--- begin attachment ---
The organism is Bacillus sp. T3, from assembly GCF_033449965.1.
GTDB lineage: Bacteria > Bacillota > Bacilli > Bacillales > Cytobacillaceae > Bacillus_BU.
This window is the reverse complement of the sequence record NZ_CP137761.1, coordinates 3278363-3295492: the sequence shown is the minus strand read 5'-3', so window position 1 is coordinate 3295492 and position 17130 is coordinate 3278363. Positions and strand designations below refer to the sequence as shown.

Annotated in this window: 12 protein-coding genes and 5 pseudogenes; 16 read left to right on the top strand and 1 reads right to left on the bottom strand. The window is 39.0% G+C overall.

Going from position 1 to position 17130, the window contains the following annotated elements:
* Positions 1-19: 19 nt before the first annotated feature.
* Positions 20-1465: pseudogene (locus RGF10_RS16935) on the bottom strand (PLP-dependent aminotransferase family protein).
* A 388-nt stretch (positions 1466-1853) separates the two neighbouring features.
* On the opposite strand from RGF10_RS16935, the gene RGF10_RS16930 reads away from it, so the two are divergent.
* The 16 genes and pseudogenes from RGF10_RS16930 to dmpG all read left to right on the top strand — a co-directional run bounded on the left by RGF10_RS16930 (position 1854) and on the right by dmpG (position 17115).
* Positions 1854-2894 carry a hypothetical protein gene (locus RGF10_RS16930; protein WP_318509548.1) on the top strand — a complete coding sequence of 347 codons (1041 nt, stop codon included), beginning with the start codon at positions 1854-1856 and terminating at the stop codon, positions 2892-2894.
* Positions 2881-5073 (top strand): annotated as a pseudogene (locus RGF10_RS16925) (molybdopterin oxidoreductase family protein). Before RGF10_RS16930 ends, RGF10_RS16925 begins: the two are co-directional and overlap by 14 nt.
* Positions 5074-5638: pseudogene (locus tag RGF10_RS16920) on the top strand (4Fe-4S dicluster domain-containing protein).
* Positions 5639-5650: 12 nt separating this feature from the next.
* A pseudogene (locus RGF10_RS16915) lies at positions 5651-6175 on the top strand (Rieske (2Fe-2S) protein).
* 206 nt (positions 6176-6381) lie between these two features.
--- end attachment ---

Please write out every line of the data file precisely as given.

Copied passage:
The organism is Bacillus sp. T3, from assembly GCF_033449965.1.
GTDB lineage: Bacteria > Bacillota > Bacilli > Bacillales > Cytobacillaceae > Bacillus_BU.
This window is the reverse complement of the sequence record NZ_CP137761.1, coordinates 3278363-3295492: the sequence shown is the minus strand read 5'-3', so window position 1 is coordinate 3295492 and position 17130 is coordinate 3278363. Positions and strand designations below refer to the sequence as shown.

Annotated in this window: 12 protein-coding genes and 5 pseudogenes; 16 read left to right on the top strand and 1 reads right to left on the bottom strand. The window is 39.0% G+C overall.

Going from position 1 to position 17130, the window contains the following annotated elements:
* Positions 1-19: 19 nt before the first annotated feature.
* Positions 20-1465: pseudogene (locus RGF10_RS16935) on the bottom strand (PLP-dependent aminotransferase family protein).
* A 388-nt stretch (positions 1466-1853) separates the two neighbouring features.
* On the opposite strand from RGF10_RS16935, the gene RGF10_RS16930 reads away from it, so the two are divergent.
* The 16 genes and pseudogenes from RGF10_RS16930 to dmpG all read left to right on the top strand — a co-directional run bounded on the left by RGF10_RS16930 (position 1854) and on the right by dmpG (position 17115).
* Positions 1854-2894 carry a hypothetical protein gene (locus RGF10_RS16930; protein WP_318509548.1) on the top strand — a complete coding sequence of 347 codons (1041 nt, stop codon included), beginning with the start codon at positions 1854-1856 and terminating at the stop codon, positions 2892-2894.
* Positions 2881-5073 (top strand): annotated as a pseudogene (locus RGF10_RS16925) (molybdopterin oxidoreductase family protein). Before RGF10_RS16930 ends, RGF10_RS16925 begins: the two are co-directional and overlap by 14 nt.
* Positions 5074-5638: pseudogene (locus tag RGF10_RS16920) on the top strand (4Fe-4S dicluster domain-containing protein).
* Positions 5639-5650: 12 nt separating this feature from the next.
* A pseudogene (locus RGF10_RS16915) lies at positions 5651-6175 on the top strand (Rieske (2Fe-2S) protein).
* 206 nt (positions 6176-6381) lie between these two features.